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Old 07-25-2014, 12:55 PM
 
3,147 posts, read 2,942,274 times
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Quote:
Originally Posted by cheese plate View Post
Oklahoma is not midwestern, period. The title of this thread is "Scenic Areas on East Coast/Midwest." How much more simple could the OP be? Arkansas and Oklahoma are not in the Midwest.



We are correcting your mistakes, which are misleading and off-topic for this thread. You made a mistake - admit it or don't, but get over it already, please. They're nice pictures, as I've stated several times now, but you didn't label them correctly and I simply wanted people on this thread to know which were part of the Midwest and which are not, since you didn't label them by state.

An interesting area of Wisconsin is the central sands area, which at one point was a glacial lake dotted with hundreds of islands. When the glaciers receded, the lake drained and left the only collection of buttes and mesas east of the Mississippi. The plain/former lake bottom is very flat (and contains the majority of the country's cranberry bogs), but it's dotted with hundreds of buttes/mesas (referred to locally as "mounds" or "bluffs" or even "rock"). The difference is it's a humid landscape, so they are covered in trees and vegetation.

Roche-A-Cri:


Mill Bluff State Park:


Levis/Trow (some of the best mountain biking in the Midwest):


Hundreds of roadside rock formations like Ship Rock:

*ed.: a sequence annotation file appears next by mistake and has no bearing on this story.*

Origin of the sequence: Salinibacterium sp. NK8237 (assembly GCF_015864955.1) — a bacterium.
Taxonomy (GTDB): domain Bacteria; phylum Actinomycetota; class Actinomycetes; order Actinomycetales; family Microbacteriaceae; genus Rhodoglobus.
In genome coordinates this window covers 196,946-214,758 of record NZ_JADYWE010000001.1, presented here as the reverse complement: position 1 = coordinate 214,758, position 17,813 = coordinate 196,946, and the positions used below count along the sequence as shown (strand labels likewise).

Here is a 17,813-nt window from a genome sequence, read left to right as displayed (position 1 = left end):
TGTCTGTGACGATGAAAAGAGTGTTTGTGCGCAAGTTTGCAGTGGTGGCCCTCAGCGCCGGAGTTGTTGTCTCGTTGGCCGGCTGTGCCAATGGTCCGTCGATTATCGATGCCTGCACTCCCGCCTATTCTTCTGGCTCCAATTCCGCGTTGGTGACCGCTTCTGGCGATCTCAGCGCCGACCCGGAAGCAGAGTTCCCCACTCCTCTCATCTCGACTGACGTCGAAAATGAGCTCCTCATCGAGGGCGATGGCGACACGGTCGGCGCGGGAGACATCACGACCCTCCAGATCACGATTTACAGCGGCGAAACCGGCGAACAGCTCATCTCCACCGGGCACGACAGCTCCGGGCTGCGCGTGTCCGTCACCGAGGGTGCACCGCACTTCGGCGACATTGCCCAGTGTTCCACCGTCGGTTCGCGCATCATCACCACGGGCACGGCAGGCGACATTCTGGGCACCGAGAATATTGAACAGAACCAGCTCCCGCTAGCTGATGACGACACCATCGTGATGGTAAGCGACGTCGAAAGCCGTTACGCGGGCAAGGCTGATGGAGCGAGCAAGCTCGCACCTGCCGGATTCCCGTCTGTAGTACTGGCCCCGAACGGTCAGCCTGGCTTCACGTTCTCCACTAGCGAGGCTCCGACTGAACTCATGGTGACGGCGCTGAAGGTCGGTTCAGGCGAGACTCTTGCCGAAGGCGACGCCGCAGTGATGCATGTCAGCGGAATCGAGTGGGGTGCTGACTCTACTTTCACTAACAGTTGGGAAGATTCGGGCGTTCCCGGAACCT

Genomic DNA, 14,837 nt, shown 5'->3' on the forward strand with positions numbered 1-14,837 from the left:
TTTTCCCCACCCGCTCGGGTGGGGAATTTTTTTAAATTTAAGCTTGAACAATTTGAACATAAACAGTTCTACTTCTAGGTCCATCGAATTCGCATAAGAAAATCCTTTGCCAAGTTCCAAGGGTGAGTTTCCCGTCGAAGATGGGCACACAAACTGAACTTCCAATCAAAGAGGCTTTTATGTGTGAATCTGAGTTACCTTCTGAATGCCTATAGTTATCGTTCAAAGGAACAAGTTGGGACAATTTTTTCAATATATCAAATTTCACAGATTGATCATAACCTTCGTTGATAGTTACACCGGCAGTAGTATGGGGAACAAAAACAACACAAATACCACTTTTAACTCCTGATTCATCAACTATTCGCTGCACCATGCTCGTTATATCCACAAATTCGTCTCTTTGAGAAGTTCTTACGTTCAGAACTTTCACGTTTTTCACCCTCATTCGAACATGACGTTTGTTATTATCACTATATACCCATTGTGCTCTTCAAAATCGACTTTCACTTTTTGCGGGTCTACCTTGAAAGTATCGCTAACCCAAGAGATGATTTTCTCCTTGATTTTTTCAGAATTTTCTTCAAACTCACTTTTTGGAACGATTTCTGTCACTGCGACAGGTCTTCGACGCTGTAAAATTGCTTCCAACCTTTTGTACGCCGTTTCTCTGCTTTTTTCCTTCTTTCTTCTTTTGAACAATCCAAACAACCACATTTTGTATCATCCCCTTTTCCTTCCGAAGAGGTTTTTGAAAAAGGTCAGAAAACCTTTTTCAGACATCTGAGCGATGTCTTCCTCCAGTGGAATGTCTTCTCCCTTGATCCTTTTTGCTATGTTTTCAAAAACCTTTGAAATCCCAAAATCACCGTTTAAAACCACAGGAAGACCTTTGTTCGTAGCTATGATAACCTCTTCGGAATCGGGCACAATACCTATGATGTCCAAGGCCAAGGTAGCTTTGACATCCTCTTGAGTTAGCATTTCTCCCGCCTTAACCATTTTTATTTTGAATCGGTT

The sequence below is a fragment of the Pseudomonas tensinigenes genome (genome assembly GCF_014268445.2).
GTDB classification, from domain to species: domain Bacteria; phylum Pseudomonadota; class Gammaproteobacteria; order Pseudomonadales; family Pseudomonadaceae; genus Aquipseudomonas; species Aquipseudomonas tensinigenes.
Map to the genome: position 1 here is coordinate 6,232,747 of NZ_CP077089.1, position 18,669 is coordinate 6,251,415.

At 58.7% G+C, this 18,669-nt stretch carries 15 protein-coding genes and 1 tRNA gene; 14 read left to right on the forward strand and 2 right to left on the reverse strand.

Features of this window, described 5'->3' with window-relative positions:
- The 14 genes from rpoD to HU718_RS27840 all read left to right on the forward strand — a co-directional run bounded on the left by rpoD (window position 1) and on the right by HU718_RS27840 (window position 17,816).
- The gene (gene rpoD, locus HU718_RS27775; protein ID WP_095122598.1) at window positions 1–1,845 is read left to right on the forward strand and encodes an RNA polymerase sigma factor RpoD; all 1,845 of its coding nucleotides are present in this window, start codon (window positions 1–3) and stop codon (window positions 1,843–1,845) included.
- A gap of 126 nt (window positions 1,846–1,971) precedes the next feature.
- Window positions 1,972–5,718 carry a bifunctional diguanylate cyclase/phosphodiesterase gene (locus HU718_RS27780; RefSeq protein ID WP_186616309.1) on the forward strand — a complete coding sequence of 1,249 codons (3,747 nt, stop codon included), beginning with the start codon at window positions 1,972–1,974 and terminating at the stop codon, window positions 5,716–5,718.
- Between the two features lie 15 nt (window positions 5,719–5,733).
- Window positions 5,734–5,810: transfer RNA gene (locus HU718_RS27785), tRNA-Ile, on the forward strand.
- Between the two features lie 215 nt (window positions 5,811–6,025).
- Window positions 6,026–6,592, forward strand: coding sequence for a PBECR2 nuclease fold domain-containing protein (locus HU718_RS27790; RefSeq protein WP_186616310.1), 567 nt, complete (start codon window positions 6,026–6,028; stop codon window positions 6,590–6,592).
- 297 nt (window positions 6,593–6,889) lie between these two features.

Etc. Just an oddball thing that most people don't know about beyond locals...though the interstate between Madison and Minneapolis (closer to Madison) has some examples along the road.

We are not complaining, YOU ARE. Mistakes are unintentional... I intentionally added those pics because the I thought the OP might be interested in them as well.

You are the one who can't stop complaining, and asking others to drop it. Usually you seem really reasonable but for some reason you are REALLY butthurt that I included other areas on the fringe of what the OP asked for (knowingly) because based on the overall tone of the original post, it seemed like they might be interested in them AS WELL.

You did NOT simply point out the states they are in, you continue to complain incessantly. You started the complaints, it is up to you to drop it.

Myself and another poster already explained that our brains are able to go beyond the literal and pick up on the subtext of words... if you can't that is your problem. Meanwhile, the rep keeps rolling in from that post while you and ONE other person complains.
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Old 07-25-2014, 12:57 PM
 
3,147 posts, read 2,942,274 times
Reputation: 1858
Quote:
Originally Posted by nep321 View Post
Wisconsin is in the Midwest, and is therefore, completely flat, if surrounding states such as IL, MI and IA are an indicator. I don't understand why people in this forum try to promote it as a state having interesting topography and terrain. Really people? Really?
Uh, you haven't seen flat if you think MI, IA, and especially WI are flat..... Iowa is gently rolling hills through and through, and the others have borderline mountains in their borders...
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Old 07-25-2014, 01:21 PM
 
Location: Milwaukee
3,451 posts, read 3,399,877 times
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Quote:
Originally Posted by Xander_Crews View Post
Myself and another poster already explained that our brains are able to go beyond the literal and pick up on the subtext of words... if you can't that is your problem. Meanwhile, the rep keeps rolling in from that post while you and ONE other person complains.
Yes...you and esteemed C-D poster JerseyGirl415 have formed a coalition and we're all very impressed.

michigan83 - You're right, there are lots of nice hilly areas in Lower Michigan. I guess my mind instantly goes to the larger and more stunning UP ranges like the Huron Mountains, Keweenaw, and Porcupine Mountains, all of which have Lake Superior as the backdrop.

This is definitely one of the most beautiful areas of the Midwest (Lake of the Clouds in the Porkies):